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Most babies have a strong sucking reflex. In fact, many babies in the womb suck their thumbs, fingers, or just make the motion with their mouths. The sucking reflex is Mother Nature’s way of  preparing babies for nursing at the breast. But besides providing a means for eating, sucking often has a calming, soothing effect on a baby.

The decision to offer a pacifier to your baby is entirely up to you, and many childhood experts even recommend using a pacifier during the first year of life. However, if you do decide to use a pacifier, keep these tips in mind.

  • If you choose to offer your baby a pacifier and you’re breastfeeding, wait until the breastfeeding is well established. The American Academy of Pediatrics recommends waiting to introduce a pacifier until at least one month after birth. By this age, your baby will be a pro at breastfeeding and will not get confused when the pacifier is introduced.
  • Don’t resort to a pacifier at the first sign of baby’s irritation. Try calming a fussy baby by changing positions, rocking, or changing the diaper. Never substitute a pacifier for a meal or allow your child to use it all day.
  • If baby isn’t interested in the pacifier, don’t force it or automatically pop it back in the mouth if it falls out while sleeping.
  • The American Academy of Pediatrics says it’s OK to offer a pacifier at naptime or bedtime until 12 months old, but parents should start trying to wean their babies in the second six months of life. In fact, some research has shown that a pacifier at nap time and bedtime can help to reduce the risk of sudden infant death syndrome (SIDS).  Most kids stop using pacifiers on their own between 2-4 years old, but others need help breaking the habit.

Choosing a pacifier

Pacifiers come in different shapes and age-appropriate sizes, ranging from orthodontic pacifiers to funky personalized pacifiers. Your baby will probably have a favorite pacifier, so try a few until you find the right match. In general, make sure it is a dishwasher-safe, one-piece model that has a soft nipple and a shield that is at least 1-1/2 inches across so baby can’t put the entire pacifier in his or her mouth.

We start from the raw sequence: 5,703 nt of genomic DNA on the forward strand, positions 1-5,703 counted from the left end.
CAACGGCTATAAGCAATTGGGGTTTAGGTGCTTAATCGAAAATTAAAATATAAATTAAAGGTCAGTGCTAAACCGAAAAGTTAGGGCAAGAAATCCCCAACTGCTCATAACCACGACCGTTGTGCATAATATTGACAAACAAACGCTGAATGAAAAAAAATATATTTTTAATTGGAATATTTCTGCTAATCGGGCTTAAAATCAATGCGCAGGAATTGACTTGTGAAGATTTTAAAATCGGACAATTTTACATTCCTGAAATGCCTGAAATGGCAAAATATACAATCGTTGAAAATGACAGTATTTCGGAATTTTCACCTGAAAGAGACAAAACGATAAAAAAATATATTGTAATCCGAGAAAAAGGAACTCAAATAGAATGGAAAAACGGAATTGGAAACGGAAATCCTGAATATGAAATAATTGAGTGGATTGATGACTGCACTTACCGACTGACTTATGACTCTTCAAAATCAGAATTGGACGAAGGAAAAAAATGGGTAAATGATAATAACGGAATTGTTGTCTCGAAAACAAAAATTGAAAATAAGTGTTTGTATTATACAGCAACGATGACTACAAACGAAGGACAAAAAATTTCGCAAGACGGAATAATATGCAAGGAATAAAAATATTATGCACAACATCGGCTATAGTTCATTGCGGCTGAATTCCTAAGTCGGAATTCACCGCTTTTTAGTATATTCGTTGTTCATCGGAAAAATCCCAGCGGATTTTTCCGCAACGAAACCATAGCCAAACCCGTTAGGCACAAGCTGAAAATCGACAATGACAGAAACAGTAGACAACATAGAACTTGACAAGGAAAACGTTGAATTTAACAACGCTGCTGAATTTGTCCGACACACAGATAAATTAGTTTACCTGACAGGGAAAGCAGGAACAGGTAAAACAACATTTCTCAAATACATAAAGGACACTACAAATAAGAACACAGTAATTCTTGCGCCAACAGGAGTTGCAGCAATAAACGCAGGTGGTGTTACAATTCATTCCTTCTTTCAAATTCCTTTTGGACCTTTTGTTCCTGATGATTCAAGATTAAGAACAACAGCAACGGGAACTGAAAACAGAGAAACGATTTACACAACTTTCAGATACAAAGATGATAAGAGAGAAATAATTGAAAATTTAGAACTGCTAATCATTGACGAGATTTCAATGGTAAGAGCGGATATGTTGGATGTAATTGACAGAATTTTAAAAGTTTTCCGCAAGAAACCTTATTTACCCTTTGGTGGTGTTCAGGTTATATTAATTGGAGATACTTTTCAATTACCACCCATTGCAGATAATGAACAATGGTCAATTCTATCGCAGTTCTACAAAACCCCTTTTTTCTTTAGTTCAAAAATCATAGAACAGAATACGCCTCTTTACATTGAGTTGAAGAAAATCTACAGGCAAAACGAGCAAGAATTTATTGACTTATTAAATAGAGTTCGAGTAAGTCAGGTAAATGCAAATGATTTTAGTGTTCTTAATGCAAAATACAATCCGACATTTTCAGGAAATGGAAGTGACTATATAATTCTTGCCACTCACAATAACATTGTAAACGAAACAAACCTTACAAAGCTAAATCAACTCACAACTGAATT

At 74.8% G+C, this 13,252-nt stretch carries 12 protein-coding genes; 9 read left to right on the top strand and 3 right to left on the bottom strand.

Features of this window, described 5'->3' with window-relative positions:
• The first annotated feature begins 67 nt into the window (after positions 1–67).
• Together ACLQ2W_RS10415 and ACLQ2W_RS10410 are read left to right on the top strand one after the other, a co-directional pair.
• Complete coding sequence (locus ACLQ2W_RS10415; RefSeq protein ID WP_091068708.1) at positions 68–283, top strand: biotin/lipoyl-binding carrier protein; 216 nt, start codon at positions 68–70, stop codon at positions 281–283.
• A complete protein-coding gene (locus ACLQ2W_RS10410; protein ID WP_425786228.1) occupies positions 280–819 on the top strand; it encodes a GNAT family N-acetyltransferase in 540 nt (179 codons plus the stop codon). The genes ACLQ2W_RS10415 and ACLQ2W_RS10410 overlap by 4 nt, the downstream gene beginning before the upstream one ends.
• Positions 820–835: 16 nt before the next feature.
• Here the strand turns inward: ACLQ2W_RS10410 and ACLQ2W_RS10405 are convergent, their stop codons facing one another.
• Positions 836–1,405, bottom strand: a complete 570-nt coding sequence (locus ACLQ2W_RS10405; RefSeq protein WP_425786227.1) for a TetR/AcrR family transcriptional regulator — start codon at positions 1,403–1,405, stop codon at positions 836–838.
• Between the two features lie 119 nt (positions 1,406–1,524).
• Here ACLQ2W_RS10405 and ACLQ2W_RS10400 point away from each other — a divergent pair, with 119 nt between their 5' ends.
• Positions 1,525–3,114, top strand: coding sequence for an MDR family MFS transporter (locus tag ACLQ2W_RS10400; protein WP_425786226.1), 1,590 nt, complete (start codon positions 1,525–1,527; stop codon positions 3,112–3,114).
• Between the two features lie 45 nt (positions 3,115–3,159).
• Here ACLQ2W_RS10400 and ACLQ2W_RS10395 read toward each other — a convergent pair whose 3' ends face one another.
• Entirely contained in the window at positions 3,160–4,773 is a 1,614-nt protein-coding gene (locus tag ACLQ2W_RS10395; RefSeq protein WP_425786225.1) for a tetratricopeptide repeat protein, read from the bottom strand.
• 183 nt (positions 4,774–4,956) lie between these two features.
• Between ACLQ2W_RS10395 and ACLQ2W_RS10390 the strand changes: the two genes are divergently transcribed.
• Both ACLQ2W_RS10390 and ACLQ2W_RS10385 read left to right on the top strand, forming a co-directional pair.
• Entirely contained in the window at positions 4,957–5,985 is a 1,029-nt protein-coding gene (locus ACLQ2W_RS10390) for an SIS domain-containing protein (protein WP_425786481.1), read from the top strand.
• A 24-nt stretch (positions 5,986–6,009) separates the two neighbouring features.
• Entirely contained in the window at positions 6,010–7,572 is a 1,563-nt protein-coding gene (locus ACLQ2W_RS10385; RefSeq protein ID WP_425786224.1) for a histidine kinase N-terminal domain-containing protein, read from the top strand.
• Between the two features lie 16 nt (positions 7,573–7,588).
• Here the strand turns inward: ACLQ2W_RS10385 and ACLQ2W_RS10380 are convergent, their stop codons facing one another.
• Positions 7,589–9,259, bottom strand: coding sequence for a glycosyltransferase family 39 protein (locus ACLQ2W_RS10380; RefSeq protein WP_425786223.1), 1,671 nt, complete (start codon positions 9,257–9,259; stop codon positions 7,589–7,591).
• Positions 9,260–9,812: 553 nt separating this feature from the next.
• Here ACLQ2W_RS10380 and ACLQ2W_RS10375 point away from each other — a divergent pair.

Once you’ve found a safe pacifier, keep a few identical ones on hand in case of loss, dropping, and for between washings.

How to clean a pacifier

A pacifier should be sterilized frequently by boiling or running it through the dishwasher while baby’s immune system is immature, usually until 6 months old. After that, washing a pacifier with soap and hot water should do the trick. Never place baby’s pacifier in your own mouth to “rinse” it off.

Takeaways

  • Don’t dip a pacifier into juice or put sugary substances on it to make baby accept it more readily.
  • Use a pacifier between meals when you sense that your baby needs something and you’ve exhausted rocking and diaper changing.
  • Don’t “rinse” your baby’s pacifier by putting it on your own mouth.
  • Consider the pros and cons of giving your baby a pacifier, and know how to help your child break the habit.

References

  1. Mayo Clinic. Infant and Toddler Health.
  2. American Academy of Pediatrics. Pacifiers: Satisfying Your Baby’s Needs.

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